A good score on job review websites helps combat this. A study published by Glassdoor in 2017 found that people who read positive reviews about a company were more eager to apply to it and recommend it to friends than they would have been if they read negative reviews.

The study also found that people are willing to accept smaller salary increases to switch jobs if they are recruited by a company with a high employee approval score relative to a company with a low score. “This is consistent with economic theory, which predicts that people will accept lower salaries in exchange for a good workplace environment or other positive features of a job,” noted the study’s authors.

It’s worth pointing out, too, that participants in the study found online reviews to be more credible than human resource awards—“The Best Place to Work in Chicago in 2018,” for example—which are often publicized by companies to attract talent.

These findings underscore the value of monitoring websites that include reviews of the company’s internal work environment. A bank’s human resources department does it, and so should its board. If Wells Fargo’s directors had done so prior to 2014, its reputation might not have since suffered so much.

How Can the Board Assess Corporate Culture



With several of the largest banks experiencing ethical scandals in recent years, Bank Director digital magazine set out to interview Terry Strange, the audit and compliance committee chair at BBVA Compass Bancshares, the $86.7 billion institution based in Houston. As a former vice chair and managing partner of the U.S. audit practice to KPMG, LLP, he is uniquely qualified to talk about how bank board members can assess the culture of their organization and look for red flags.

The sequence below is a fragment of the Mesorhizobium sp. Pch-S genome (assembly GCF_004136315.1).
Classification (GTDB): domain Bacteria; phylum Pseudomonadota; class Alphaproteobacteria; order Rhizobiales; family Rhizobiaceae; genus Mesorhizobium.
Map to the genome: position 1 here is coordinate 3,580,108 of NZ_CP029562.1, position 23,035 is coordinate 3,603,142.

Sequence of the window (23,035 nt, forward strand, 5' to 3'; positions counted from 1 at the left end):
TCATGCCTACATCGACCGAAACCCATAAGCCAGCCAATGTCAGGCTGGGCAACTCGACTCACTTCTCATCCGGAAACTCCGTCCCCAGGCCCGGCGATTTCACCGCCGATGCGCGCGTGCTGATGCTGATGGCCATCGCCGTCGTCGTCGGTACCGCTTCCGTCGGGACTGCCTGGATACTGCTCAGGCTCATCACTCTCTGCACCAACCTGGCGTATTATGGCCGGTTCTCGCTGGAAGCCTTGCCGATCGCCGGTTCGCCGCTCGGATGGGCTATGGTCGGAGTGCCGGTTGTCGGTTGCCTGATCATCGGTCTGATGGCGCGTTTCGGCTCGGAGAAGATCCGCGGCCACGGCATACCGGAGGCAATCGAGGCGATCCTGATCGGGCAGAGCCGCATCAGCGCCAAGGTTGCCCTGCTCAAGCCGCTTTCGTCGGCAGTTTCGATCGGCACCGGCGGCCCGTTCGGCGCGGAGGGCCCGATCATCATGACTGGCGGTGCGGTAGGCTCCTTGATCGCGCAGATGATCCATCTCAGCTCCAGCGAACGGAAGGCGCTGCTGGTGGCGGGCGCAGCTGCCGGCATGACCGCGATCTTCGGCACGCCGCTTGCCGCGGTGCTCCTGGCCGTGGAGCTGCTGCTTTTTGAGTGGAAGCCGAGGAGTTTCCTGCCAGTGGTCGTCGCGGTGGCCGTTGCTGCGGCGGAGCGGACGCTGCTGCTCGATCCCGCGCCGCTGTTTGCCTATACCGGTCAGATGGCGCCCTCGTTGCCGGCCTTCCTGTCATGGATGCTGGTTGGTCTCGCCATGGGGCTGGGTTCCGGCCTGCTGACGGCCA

He discusses with Naomi Snyder, editor of Bank Director digital magazine:

  • The importance of integrity.
  • Red flags that you have an ethical problem.
  • What he would have asked Wells Fargo & Co. management.
This video first appeared in the Bank Director digital magazine.

Four Tips for Choosing a Bank Partner


partnership.png

In January, I shared four tips for banks to consider when considering whether to enter into a new fintech partnership. How about the other half of that relationship? If you work for a fintech company, let me give you my perspective as a banker who has worked with many of them.

Cultural Alignment: This is probably one of the most important considerations for both parties. If you’re in the early stages of growth, you’re probably used to making decisions quickly, collaboratively and doing it without much red tape. For that reason, you probably consider most bankers to be seem slow-moving by comparison. First, I’d say that understanding the regulatory environment in which banks operate may alleviate some frustration. (There are often good reasons for banks to operate with caution. See tip number four, compliance buy-in, from my January article.) However, that doesn’t mean you should settle for a partner that doesn’t understand your culture—or worse yet, has established one that is at odds with yours. Look for a bank that’s responsive, allows you access to key decision makers, is open-minded to your ideas and commits itself to finding ways to make things work.